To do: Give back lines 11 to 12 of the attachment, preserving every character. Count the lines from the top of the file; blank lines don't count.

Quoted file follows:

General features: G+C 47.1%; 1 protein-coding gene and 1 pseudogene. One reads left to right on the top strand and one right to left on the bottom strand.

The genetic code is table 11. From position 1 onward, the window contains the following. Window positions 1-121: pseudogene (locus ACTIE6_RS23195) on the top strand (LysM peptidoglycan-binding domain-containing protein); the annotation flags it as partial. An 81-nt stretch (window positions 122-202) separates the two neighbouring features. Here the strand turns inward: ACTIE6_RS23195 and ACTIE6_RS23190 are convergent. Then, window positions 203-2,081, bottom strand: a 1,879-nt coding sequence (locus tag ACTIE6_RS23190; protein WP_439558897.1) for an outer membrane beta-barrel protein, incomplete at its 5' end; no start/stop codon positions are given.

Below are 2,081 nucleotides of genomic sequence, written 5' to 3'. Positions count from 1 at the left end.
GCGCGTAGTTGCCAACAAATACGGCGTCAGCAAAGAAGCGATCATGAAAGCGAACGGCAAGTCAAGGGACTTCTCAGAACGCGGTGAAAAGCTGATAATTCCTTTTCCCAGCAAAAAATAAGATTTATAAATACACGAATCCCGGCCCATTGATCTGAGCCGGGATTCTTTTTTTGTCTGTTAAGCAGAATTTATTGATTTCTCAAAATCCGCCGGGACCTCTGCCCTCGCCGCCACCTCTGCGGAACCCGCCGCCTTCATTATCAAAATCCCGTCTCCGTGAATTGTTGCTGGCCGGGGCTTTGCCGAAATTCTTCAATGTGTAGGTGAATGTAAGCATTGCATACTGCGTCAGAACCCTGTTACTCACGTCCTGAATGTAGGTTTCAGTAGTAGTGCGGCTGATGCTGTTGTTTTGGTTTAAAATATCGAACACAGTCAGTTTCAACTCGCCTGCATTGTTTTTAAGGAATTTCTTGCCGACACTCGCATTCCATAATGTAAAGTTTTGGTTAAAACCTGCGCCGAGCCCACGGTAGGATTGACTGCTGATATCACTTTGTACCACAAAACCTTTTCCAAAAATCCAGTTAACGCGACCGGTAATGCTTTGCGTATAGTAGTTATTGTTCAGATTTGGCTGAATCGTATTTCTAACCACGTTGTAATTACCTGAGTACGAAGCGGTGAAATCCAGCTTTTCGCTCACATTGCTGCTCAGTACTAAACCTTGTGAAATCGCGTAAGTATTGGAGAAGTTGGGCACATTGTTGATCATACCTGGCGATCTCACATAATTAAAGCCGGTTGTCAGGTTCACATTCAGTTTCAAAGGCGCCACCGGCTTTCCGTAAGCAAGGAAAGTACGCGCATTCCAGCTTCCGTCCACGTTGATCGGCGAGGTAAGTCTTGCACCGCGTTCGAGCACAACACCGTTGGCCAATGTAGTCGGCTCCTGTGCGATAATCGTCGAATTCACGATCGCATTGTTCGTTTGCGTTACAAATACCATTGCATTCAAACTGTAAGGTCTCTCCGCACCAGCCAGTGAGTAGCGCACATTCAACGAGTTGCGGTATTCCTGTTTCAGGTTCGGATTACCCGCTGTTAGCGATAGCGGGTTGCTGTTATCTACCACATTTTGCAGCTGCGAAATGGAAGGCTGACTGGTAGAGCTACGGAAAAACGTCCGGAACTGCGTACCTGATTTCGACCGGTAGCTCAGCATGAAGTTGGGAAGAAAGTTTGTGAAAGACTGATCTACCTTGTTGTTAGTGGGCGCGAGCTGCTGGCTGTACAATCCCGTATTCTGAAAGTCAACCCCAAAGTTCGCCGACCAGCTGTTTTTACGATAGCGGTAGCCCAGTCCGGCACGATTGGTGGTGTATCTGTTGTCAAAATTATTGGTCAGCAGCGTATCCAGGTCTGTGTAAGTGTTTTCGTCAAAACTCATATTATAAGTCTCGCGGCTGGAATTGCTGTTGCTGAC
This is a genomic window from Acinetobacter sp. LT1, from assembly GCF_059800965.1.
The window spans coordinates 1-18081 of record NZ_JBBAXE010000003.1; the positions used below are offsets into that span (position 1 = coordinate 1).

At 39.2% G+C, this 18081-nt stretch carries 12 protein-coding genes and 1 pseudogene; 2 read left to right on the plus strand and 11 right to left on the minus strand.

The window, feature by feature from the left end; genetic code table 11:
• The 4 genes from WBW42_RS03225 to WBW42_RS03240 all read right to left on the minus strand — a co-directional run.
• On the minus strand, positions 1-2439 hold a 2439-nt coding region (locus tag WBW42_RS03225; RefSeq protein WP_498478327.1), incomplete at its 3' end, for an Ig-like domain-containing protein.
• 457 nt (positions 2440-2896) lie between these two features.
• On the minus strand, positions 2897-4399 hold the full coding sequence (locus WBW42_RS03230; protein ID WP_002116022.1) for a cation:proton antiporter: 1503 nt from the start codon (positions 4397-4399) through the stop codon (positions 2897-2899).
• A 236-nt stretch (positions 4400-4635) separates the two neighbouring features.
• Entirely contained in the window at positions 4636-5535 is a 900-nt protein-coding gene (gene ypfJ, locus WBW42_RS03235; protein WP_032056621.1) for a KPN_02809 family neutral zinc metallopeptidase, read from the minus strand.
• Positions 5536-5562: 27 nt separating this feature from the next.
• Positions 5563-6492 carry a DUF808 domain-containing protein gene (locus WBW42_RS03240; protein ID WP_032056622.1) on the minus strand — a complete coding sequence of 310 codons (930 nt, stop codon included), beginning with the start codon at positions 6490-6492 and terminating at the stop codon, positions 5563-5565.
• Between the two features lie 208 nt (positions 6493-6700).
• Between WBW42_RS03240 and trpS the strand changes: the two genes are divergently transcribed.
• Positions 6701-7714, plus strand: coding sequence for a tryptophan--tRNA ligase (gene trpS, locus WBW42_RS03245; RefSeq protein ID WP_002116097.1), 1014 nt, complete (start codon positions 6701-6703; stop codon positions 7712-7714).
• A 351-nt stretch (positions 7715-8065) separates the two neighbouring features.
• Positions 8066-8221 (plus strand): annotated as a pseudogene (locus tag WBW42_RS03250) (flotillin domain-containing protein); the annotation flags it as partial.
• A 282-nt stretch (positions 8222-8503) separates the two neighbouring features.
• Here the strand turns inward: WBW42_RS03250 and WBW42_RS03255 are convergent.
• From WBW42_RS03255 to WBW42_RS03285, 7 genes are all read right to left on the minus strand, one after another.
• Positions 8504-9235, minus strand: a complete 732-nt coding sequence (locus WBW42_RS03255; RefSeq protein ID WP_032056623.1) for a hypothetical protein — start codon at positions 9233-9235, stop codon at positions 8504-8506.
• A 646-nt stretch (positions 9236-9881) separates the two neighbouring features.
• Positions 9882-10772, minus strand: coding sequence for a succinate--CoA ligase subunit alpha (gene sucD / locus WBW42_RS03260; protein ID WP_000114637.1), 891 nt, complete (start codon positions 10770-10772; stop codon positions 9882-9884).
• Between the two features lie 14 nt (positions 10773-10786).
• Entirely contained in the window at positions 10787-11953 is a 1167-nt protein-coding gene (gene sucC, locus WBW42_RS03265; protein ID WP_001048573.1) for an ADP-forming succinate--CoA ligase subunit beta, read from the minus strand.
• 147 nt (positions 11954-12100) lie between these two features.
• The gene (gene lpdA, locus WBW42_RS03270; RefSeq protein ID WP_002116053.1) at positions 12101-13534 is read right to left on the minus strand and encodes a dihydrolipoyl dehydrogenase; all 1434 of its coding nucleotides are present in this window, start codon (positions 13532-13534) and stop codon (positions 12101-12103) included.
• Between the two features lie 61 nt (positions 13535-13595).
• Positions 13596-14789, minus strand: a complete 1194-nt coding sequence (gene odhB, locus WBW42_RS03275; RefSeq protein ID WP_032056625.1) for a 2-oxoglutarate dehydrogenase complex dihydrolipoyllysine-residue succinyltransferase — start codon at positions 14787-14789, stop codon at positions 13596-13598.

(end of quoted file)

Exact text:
• 457 nt (positions 2440-2896) lie between these two features.
• On the minus strand, positions 2897-4399 hold the full coding sequence (locus WBW42_RS03230; protein ID WP_002116022.1) for a cation:proton antiporter: 1503 nt from the start codon (positions 4397-4399) through the stop codon (positions 2897-2899).